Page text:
Visual Arts: Miro’ Paintings
Grade level: K-5
Duration: Four 1-hour class sessions
Media Type: paint (tempera or acrylic) Subject Integration: Visual Literacy
National Standards for Visual Arts: (see bottom of page)
Objectives: Students will complete their own artwork after being inspired by Spanish artist, Joan Miro, and Duluth artist, Adam McCauley.
(website for help with writing rubrics)
4 - Standards are exceeded
3 - Standards are met
2 - Standards may be met at a very low quality or with some exceptions
1 - Standards are not met or work is not attempted or very poorly done
- Abstract Color
- Organic forms
Materials and Procedure:
- Tempera paint or acrylic paint
- Water containers
Show students various works by Joan Miro’, and share information: Miro’ was born in Madrid, Spain on April 20, 1893 and died on December 25th, 1983. He lived to be 90 years old. Miro’ began drawing classes when he was 7 years old, and went to both art school and business school as an adult. Miro’ was influenced by other famous artists, such as, Vincent van Gogh and Paul Cezanne.
Students are amazing at noticing details that adults do not. Give students time to look and process what they are seeing in Miro’s work. Students enjoy studying artwork and responding to what they see. (See discussion questions below.) Show students PlayList video about artist, Adam McCauley.
Discuss Adam’s work. Address the fact that Adam likes to mix sand into his paint to give it rich texture. Discuss similarities and differences between Adam McCauley’s work and Joan Miro’s work.
After discussing Joan Miro’s and Adam McCauley’s work, students are given canvas fabric pieces (8”x10”) and a pencil to sketch out their own ideas relating to his work.
Review key concepts from introduction of lesson. Students continue planning artwork. Students start to paint. Allow students to add sand to their paint as Adam does to show texture.
Student’s continue/finish painting during this class time.
Hold a mini classroom art show/critique with students. Allow students to view other student’s work and make positive comments of interest about others artwork. Have students give positive comments on small pieces of paper about each student’s work. This is a fun way for students to respond to other’s work. It is also a positive way to receive feedback about your own (student) work.
“What do you see?” “What was Miro’ trying to show you through his artwork?” “Why did he choose to paint those lines and shapes?” “Why did Miro choose those colors?” “What else do you see?” “Why does Adam McCauley paint the way he does?” “What does he say about things in his work being “too figurative”?” “How does he feel about this in relation to his work?”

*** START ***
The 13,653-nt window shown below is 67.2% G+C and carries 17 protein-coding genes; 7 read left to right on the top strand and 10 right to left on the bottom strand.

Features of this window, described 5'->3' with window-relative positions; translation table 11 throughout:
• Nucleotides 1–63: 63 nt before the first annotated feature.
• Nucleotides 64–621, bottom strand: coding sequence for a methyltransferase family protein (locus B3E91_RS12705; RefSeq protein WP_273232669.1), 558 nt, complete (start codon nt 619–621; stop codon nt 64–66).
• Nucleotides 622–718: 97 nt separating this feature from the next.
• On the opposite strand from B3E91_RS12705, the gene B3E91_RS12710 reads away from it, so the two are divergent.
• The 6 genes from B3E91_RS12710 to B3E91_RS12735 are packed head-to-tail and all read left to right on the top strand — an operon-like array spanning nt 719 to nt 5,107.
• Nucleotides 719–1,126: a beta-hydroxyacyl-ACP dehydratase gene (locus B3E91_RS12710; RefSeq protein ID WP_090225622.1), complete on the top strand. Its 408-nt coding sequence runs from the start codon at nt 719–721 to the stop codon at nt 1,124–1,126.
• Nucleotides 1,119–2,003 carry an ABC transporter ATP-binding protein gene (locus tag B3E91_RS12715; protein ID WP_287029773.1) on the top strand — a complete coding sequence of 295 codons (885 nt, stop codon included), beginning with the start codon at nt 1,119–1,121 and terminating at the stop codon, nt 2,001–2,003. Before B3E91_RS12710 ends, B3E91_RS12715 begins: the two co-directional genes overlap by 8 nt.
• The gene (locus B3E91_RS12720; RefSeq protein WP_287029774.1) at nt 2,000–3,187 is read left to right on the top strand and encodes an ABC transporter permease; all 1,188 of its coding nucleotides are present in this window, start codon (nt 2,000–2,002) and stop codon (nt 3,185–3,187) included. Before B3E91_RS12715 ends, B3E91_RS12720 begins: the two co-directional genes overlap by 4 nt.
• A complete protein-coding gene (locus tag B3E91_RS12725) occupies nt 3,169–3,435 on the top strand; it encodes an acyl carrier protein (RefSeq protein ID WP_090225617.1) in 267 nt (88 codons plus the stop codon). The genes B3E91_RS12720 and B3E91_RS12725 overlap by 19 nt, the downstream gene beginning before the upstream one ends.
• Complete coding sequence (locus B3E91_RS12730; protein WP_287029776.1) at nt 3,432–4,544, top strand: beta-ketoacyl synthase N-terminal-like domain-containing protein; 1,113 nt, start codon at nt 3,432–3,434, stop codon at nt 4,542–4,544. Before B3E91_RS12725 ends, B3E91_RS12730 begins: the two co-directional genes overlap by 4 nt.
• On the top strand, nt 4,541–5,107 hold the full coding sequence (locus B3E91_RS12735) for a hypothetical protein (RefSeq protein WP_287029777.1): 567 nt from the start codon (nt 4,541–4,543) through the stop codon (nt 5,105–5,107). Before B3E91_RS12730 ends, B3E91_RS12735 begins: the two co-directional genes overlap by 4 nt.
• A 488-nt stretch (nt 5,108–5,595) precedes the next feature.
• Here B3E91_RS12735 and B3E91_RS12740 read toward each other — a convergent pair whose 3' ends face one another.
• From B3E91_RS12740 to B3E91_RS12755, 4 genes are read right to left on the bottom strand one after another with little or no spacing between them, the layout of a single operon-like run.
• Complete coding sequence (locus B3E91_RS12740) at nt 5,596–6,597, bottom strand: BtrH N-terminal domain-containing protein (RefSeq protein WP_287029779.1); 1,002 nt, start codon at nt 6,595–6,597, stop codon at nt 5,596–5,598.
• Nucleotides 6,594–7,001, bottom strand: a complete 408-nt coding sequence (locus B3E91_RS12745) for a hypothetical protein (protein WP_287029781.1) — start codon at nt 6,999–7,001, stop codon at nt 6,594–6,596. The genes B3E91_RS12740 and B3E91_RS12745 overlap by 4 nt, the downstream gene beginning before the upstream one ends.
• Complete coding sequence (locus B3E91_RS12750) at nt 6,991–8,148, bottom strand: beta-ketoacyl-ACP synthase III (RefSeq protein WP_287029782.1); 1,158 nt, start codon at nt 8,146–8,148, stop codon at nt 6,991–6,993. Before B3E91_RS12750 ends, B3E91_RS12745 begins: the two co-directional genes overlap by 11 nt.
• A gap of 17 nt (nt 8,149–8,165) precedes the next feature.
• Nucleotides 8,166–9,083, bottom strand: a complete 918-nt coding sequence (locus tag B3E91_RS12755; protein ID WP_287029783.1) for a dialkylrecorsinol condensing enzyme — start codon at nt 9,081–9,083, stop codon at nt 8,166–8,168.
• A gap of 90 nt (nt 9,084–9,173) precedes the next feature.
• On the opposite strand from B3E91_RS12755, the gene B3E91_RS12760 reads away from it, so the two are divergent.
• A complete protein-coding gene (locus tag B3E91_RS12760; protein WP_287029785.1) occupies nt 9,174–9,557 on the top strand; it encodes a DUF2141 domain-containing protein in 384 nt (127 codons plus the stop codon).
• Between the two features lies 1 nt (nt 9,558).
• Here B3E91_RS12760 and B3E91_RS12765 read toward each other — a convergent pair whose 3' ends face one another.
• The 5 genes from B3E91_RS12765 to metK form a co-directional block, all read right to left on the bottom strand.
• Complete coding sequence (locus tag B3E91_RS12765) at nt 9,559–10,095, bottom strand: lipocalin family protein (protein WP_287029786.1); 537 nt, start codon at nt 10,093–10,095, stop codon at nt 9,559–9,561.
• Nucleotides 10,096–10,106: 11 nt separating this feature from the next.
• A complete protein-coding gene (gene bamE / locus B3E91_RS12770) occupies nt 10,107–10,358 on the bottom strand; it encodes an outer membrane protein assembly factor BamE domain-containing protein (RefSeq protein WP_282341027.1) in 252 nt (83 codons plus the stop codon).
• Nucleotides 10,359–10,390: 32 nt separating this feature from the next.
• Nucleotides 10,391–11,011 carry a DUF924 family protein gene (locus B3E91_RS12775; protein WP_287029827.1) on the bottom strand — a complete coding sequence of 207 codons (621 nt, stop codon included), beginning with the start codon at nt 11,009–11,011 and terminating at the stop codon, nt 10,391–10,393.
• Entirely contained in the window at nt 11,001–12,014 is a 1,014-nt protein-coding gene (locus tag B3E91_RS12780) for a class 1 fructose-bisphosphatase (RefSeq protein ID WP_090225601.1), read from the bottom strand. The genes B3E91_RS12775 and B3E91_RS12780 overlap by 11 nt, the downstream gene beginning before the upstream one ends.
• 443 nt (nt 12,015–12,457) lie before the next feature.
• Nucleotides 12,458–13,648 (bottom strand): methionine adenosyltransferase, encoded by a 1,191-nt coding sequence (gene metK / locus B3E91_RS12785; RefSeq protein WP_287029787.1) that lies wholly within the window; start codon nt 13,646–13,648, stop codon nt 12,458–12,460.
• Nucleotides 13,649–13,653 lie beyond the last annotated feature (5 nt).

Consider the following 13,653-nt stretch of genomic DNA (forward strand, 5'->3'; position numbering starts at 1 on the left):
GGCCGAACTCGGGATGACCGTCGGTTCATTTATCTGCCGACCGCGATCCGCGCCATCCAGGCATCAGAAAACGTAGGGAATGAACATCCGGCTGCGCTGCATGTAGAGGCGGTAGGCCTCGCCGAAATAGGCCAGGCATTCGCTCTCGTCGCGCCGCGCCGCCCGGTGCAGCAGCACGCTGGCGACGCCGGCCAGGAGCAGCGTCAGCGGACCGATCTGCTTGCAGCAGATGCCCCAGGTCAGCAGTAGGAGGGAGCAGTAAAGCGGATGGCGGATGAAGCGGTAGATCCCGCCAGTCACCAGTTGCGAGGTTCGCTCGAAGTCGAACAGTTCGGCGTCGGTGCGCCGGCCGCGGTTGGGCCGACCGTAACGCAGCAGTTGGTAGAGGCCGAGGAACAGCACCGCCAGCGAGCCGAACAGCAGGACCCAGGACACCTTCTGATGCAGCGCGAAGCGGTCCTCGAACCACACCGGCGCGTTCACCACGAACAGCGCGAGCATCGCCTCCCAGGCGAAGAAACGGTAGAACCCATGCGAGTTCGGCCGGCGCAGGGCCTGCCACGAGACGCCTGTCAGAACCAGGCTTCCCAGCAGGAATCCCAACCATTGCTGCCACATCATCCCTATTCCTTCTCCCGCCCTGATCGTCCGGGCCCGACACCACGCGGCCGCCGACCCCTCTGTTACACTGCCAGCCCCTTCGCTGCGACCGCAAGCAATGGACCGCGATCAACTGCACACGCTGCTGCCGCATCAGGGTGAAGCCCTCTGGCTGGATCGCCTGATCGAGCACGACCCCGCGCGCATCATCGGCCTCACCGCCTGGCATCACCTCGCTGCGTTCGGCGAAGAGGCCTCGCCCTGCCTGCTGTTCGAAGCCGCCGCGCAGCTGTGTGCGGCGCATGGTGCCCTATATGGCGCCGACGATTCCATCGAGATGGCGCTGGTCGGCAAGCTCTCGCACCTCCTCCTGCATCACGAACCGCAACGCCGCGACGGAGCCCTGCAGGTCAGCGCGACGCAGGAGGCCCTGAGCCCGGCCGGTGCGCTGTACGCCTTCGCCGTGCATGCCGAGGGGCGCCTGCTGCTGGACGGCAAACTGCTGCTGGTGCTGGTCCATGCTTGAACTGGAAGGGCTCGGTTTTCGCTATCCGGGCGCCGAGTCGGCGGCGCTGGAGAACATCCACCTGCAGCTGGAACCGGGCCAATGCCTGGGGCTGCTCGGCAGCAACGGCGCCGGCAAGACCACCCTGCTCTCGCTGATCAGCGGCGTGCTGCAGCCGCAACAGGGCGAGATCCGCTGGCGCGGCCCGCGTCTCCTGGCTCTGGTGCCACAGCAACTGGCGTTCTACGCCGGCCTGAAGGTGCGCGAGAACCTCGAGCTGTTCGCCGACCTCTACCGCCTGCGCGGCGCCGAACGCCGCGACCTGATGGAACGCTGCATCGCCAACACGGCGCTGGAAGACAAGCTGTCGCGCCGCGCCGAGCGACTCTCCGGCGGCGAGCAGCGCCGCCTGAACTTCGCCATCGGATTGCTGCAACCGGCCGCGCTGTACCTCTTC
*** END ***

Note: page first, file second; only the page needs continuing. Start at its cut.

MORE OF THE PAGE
- Joan Miro’: The Ladder of Escape by Marko Daniel and Matthew Gale
- Joan Miro’: 1893-1983 by Janis Mink
- Joan Miro’ by Rosa Malet and Joan Miro’
- Joan Miro’ (MoMA Artist Series) by Carolyn Lanchner and Joan Miro’
National Standards for Visual Arts:
Content Standard #1: Understanding and applying media, techniques, and processes
Students know the differences between materials, techniques, and processes. Students describe how different materials, techniques, and processes cause different responses. Students use different media, techniques, and processes to communicate ideas, experiences, and stories. Students use art materials and tools in a safe and responsible manner.
Content Standard #2: Using knowledge of structures and functions
Students know the differences among visual characteristics and purposes of art in order to convey ideas. Students describe how different expressive features and organizational principles cause different responses. Students use visual structures and functions of art to communicate ideas.
Content Standard #3: Choosing and evaluating a range of subject matter, symbols, and ideas
Students explore and understand prospective content for works of art. Students select and use subject matter, symbols, and ideas to communicate meaning.
Content Standard #4: Understanding the visual arts in relation to history and cultures
Students know that the visual arts have both a history and specific relationships to various cultures. Students identify specific works of art as belonging to particular cultures, times, and places. Students demonstrate how history, culture, and the visual arts can influence each other in making and studying works of art.
Content Standard #5: Reflecting upon and assessing the characteristics and merits of their work and the work of others
Students understand there are various purposes for creating works of visual art.
Students describe how people's experiences influence the development of specific artworks. Students understand there are different responses to specific artworks.
Content Standard #6: Making connections between visual arts and other disciplines
Students understand and use similarities and differences between characteristics of the visual arts and other arts disciplines. Students identify connections between the visual arts and other disciplines in the curriculum.